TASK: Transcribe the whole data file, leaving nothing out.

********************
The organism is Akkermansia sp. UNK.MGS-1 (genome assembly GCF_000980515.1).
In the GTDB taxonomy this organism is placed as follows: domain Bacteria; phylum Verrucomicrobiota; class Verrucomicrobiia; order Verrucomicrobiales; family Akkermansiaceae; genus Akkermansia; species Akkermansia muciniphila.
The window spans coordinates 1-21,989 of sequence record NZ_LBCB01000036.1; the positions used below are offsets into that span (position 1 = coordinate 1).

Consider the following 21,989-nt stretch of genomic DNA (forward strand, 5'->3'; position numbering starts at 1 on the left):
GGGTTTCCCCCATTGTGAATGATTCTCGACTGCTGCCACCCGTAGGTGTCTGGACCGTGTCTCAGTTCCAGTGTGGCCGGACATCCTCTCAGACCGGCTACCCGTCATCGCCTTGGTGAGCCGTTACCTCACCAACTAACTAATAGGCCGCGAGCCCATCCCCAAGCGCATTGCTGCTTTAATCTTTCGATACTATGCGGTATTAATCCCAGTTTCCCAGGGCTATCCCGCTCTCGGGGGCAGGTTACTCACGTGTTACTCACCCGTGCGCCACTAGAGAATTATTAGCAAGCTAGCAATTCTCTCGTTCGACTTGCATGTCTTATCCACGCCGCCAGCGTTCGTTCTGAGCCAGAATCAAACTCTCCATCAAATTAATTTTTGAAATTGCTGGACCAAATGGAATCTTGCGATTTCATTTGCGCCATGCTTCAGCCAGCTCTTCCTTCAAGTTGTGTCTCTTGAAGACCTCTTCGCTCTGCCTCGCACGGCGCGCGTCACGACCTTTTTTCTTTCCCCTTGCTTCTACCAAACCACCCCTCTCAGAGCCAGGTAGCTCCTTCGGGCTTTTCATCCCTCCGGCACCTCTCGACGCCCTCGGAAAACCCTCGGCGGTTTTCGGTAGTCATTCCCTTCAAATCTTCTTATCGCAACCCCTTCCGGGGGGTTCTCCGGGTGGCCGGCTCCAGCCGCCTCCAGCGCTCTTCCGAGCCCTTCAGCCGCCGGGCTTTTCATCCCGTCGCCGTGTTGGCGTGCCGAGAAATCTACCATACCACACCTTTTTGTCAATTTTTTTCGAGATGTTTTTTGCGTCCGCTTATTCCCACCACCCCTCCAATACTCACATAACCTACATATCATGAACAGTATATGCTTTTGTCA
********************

The organism is Akkermansia sp. UNK.MGS-1 (genome assembly GCF_000980515.1).
In the GTDB taxonomy this organism is placed as follows: domain Bacteria; phylum Verrucomicrobiota; class Verrucomicrobiia; order Verrucomicrobiales; family Akkermansiaceae; genus Akkermansia; species Akkermansia muciniphila.
The window spans coordinates 1-21,989 of sequence record NZ_LBCB01000036.1; the positions used below are offsets into that span (position 1 = coordinate 1).

Consider the following 21,989-nt stretch of genomic DNA (forward strand, 5'->3'; position numbering starts at 1 on the left):
GGGTTTCCCCCATTGTGAATGATTCTCGACTGCTGCCACCCGTAGGTGTCTGGACCGTGTCTCAGTTCCAGTGTGGCCGGACATCCTCTCAGACCGGCTACCCGTCATCGCCTTGGTGAGCCGTTACCTCACCAACTAACTAATAGGCCGCGAGCCCATCCCCAAGCGCATTGCTGCTTTAATCTTTCGATACTATGCGGTATTAATCCCAGTTTCCCAGGGCTATCCCGCTCTCGGGGGCAGGTTACTCACGTGTTACTCACCCGTGCGCCACTAGAGAATTATTAGCAAGCTAGCAATTCTCTCGTTCGACTTGCATGTCTTATCCACGCCGCCAGCGTTCGTTCTGAGCCAGAATCAAACTCTCCATCAAATTAATTTTTGAAATTGCTGGACCAAATGGAATCTTGCGATTTCATTTGCGCCATGCTTCAGCCAGCTCTTCCTTCAAGTTGTGTCTCTTGAAGACCTCTTCGCTCTGCCTCGCACGGCGCGCGTCACGACCTTTTTTCTTTCCCCTTGCTTCTACCAAACCACCCCTCTCAGAGCCAGGTAGCTCCTTCGGGCTTTTCATCCCTCCGGCACCTCTCGACGCCCTCGGAAAACCCTCGGCGGTTTTCGGTAGTCATTCCCTTCAAATCTTCTTATCGCAACCCCTTCCGGGGGGTTCTCCGGGTGGCCGGCTCCAGCCGCCTCCAGCGCTCTTCCGAGCCCTTCAGCCGCCGGGCTTTTCATCCCGTCGCCGTGTTGGCGTGCCGAGAAATCTACCATACCACACCTTTTTGTCAATTTTTTTCGAGATGTTTTTTGCGTCCGCTTATTCCCACCACCCCTCCAATACTCACATAACCTACATATCATGAACAGTATATGCTTTTGTCA